I raise this malevolent legislation not to ask whether it was ever carried out, but rather to show how it was overcome by rabbinic Judaism. That the weight of biblical evidence favors the view that such genocidal policy was never implemented (see Judges 1:21-23, Kings 9:20-21) would not alone have set aside its validity. In fact, a striking incident from the early days of the Second Temple period reveals just how potently and painfully it remained in force. In the middle of the fifth century BCE, the priest-scribe Ezra led a contingent of exiled Jews back from Babylonia to Jerusalem. Armed with a letter of authority from the Persian king, he assumed the leadership of a nascent and vulnerable community anchored in a very modestly reconstructed temple. To his dismay, he learned that intermarriage with the local population was rife, especially among the elite circles of Jerusalem. His officers reported: “The people of Israel and the priests and Levites have not separated themselves from the peoples of the land whose abhorrent practices are like those of the Canaanites, the Hittites, the Perizzites, the Jebusites, the Ammonites, the Moabites, the Egyptians, and the Amorites (Ezra 9:1).”
The language implies an expansion of the notion of excluded nations. It is not ethnicity that defines the seven original settler nations of Israel, but cultural mores. Decadence is the common denominator, and Ezra demands and achieves a wholesale expulsion of foreign wives and their children from the community. (Judaism had not yet developed the concept and ritual of religious conversion by which sincere outsiders could be admitted into the community.
By the time the Pharisees and Rabbis, Ezra’s spiritual heirs, came to power after the destruction of the Second Temple, Judaism had become a missionizing world religion, constituting as much as one-tenth of the population of the Roman Empire. To maintain the Deuteronomic legacy, especially in Palestine, would have severely impeded access to Judaism for prospective converts in a world turned cosmopolitan. Who could be sure that an interested gentile was not a descendant of one of the proscribed nations?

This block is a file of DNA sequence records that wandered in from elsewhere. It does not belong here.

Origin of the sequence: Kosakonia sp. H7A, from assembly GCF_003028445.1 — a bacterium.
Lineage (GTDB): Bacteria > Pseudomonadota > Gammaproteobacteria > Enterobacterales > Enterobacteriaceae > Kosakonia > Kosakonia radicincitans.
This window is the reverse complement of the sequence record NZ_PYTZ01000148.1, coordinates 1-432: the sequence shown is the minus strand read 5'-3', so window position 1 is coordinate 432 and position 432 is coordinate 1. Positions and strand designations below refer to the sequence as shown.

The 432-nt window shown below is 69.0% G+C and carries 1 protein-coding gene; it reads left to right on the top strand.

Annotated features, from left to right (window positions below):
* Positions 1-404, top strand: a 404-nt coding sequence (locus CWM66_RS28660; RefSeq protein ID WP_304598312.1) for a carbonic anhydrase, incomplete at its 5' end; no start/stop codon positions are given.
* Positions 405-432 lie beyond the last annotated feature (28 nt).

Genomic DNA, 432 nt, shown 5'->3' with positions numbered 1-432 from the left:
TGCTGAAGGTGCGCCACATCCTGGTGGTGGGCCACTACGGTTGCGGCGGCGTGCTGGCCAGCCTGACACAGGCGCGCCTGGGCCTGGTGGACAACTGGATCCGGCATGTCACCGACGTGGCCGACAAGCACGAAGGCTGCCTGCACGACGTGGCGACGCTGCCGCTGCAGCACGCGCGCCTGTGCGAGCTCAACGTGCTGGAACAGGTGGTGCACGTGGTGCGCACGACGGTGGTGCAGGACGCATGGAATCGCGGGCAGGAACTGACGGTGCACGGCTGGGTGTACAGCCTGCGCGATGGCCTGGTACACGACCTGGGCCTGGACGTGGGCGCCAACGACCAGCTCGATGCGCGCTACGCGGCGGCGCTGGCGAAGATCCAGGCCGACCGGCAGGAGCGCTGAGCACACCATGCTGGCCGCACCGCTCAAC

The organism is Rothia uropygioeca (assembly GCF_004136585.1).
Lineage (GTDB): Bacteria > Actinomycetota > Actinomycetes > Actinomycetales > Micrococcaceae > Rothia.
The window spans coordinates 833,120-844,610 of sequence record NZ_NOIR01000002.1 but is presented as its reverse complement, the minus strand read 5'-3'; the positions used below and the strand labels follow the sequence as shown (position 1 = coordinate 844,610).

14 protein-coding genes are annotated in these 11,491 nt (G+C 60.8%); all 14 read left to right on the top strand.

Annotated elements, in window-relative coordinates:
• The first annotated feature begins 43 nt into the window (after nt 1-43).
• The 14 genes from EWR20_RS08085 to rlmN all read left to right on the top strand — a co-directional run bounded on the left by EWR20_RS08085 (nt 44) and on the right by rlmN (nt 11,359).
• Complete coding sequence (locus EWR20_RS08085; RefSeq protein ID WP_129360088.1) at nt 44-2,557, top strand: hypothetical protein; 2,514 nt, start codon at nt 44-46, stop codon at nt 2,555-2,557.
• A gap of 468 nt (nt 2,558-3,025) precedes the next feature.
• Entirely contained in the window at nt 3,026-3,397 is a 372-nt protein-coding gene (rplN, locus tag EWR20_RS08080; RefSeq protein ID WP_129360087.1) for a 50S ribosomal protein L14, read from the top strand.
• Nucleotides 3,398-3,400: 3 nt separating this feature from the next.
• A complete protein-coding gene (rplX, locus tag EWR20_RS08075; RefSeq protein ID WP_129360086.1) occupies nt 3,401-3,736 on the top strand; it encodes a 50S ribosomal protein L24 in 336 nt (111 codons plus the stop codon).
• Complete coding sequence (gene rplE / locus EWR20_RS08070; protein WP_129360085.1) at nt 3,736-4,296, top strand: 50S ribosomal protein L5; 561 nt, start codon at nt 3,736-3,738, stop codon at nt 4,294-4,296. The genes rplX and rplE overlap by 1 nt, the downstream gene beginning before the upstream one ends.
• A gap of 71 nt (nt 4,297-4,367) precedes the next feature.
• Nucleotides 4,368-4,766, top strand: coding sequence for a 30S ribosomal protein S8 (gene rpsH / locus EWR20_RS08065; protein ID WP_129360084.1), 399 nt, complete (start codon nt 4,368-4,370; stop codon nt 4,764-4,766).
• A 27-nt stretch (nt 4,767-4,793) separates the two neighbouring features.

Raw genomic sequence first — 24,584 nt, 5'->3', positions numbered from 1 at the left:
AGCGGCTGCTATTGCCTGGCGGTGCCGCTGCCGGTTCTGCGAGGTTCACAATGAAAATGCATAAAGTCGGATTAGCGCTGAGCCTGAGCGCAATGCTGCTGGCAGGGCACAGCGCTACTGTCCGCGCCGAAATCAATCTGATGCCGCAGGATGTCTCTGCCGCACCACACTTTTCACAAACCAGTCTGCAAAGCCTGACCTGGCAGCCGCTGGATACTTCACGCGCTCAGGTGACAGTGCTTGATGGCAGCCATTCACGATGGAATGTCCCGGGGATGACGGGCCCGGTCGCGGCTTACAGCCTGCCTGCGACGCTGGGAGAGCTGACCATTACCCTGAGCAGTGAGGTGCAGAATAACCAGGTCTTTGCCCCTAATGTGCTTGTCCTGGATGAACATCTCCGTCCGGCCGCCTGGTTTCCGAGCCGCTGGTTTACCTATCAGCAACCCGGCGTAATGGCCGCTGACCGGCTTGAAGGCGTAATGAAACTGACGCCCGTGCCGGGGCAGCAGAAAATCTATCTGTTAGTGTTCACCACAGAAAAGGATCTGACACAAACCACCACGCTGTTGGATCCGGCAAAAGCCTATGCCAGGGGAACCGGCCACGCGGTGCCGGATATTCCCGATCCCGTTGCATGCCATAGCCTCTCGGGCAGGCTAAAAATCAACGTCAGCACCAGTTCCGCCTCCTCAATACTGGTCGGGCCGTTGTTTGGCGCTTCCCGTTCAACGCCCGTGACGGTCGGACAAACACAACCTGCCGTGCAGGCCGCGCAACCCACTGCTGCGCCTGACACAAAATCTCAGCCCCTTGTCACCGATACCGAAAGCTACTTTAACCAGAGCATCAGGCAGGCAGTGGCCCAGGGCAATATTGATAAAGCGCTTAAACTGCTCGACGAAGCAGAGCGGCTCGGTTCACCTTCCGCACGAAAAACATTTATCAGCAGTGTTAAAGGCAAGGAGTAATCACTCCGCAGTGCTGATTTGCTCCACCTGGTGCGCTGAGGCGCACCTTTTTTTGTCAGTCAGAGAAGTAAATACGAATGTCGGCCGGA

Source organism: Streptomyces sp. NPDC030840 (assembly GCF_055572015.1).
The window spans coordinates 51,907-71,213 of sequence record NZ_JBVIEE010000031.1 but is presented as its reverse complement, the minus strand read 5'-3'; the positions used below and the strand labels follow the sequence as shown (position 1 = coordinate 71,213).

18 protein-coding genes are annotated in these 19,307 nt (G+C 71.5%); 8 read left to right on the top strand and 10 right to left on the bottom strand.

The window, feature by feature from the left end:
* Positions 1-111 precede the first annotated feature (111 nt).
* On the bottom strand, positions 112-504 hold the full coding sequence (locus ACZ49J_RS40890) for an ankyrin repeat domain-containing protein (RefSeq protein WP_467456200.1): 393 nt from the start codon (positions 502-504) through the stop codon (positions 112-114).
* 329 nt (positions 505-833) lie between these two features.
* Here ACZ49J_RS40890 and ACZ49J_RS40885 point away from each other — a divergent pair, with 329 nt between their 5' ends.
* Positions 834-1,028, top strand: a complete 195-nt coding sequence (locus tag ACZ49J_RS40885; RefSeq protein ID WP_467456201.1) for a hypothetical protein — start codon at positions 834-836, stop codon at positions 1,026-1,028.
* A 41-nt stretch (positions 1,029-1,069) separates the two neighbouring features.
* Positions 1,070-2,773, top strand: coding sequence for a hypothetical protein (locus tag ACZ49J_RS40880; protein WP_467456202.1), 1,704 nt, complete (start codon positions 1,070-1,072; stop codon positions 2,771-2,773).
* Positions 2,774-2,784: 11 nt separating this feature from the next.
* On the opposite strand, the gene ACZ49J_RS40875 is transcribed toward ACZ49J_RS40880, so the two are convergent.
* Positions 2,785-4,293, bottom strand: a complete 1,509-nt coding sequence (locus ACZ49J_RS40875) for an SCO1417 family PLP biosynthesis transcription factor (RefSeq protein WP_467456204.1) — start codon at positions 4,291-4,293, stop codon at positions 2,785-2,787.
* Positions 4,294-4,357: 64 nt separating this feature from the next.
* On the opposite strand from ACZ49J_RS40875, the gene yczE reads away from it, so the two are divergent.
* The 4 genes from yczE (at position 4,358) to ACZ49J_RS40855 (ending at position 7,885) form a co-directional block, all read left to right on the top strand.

Hence, in two cases of conversion in the decades after 70 CE, Rabbi Yehoshua ben Hananiah and Rabbi Akiva separately dared to set aside the restrictions of the Torah. History had overturned their relevance, they argued. The nations listed by the Torah were no longer identifiable because they no longer lived on their ancestral lands. The Assyrian King Sennacherib (705-681 BCE) had defeated and dispersed them in the course of his many military campaigns throughout the Fertile Crescent with the result, according to Rabbi Akiva, that today, “an Ammonite man will marry an Egyptian woman, and an Egyptian man will marry an Ammonite woman, and one of them will marry someone from any nation on earth, and someone from any nation on earth will marry one of them.” Later authorities accepted the joint view of Rabbis Yehoshua and Akiva as normative by adding the assumption that given this state of ethnic intermingling, every convert is deemed to come from the nationality that dominates the region in which he or she might live (and not from one of the proscribed nations).
With a single bold exegetical gambit, Rabbi Yehoshua and Rabbi Akiva devalue the genocidal content of scripture. By contextualizing the laws pertaining to the seven nations, they relativized their validity. The book of Joshua, with its alleged annihilation of the seven nations, became no more than a historical test, not a prescription for contemporary policy. Since in Judaism, divine revelation is subordinate to human interpretation, the history of Jewish exegesis records the evolution of Judaism’s moral conscience. This means that responsibility, courage and compassion are as important in the study of Torah, as are learning and observance.
The publication and distribution of Dr. Schorsch’s commentary on Parashat Vayetzei are made possible by a generous grant from Rita Dee and Harold (z”l) Hassenfeld.